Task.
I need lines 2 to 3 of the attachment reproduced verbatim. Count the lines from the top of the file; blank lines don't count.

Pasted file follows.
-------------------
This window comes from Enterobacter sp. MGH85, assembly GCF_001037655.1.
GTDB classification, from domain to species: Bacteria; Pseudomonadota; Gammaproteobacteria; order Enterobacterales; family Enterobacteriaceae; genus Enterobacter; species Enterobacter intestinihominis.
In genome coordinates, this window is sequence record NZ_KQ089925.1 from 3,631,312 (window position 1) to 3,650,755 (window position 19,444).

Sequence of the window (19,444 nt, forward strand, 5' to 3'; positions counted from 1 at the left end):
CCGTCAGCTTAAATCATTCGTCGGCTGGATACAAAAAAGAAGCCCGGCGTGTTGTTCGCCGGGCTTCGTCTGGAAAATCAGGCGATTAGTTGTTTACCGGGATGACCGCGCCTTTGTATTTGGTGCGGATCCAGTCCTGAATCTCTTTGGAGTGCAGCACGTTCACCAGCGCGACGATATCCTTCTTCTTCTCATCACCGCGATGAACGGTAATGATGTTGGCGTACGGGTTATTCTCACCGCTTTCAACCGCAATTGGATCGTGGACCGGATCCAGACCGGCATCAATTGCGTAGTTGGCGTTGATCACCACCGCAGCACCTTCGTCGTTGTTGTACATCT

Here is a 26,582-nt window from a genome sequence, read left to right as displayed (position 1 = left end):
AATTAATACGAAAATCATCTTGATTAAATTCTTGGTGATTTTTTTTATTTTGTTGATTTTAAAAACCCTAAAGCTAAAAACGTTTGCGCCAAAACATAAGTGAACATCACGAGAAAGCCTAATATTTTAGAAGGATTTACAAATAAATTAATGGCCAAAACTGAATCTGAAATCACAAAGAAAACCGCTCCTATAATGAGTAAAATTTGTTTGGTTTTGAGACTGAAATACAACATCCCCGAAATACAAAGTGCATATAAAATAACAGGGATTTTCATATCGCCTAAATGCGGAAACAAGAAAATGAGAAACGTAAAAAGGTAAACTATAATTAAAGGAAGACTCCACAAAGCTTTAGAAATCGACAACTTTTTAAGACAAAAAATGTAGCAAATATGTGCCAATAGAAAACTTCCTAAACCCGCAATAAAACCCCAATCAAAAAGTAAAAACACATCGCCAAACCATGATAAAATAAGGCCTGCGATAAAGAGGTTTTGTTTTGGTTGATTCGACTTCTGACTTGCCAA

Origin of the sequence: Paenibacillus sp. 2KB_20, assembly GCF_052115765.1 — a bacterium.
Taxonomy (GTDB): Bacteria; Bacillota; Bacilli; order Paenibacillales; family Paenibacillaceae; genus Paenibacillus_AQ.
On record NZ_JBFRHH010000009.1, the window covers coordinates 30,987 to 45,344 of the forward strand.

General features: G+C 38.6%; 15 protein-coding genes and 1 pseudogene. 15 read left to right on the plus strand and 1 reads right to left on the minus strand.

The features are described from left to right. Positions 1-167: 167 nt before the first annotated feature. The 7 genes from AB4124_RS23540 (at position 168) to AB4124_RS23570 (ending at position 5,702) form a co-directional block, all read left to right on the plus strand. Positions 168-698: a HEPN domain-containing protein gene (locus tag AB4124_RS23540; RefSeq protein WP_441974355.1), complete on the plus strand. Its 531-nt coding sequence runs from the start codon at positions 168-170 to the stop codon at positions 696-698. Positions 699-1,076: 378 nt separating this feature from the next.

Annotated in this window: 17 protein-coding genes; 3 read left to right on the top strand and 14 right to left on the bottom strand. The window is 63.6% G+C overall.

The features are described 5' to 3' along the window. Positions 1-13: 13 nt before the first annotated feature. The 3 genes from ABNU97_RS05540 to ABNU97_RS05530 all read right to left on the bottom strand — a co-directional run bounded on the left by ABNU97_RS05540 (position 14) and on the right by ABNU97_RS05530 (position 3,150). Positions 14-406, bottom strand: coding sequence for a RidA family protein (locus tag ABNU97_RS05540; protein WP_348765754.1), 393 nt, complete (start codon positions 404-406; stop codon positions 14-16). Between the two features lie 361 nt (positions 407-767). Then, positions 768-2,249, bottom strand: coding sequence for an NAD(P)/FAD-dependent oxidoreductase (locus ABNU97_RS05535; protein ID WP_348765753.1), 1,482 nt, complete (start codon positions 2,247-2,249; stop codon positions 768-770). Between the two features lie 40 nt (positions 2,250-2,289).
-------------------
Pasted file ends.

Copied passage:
GTDB classification, from domain to species: Bacteria; Pseudomonadota; Gammaproteobacteria; order Enterobacterales; family Enterobacteriaceae; genus Enterobacter; species Enterobacter intestinihominis.
In genome coordinates, this window is sequence record NZ_KQ089925.1 from 3,631,312 (window position 1) to 3,650,755 (window position 19,444).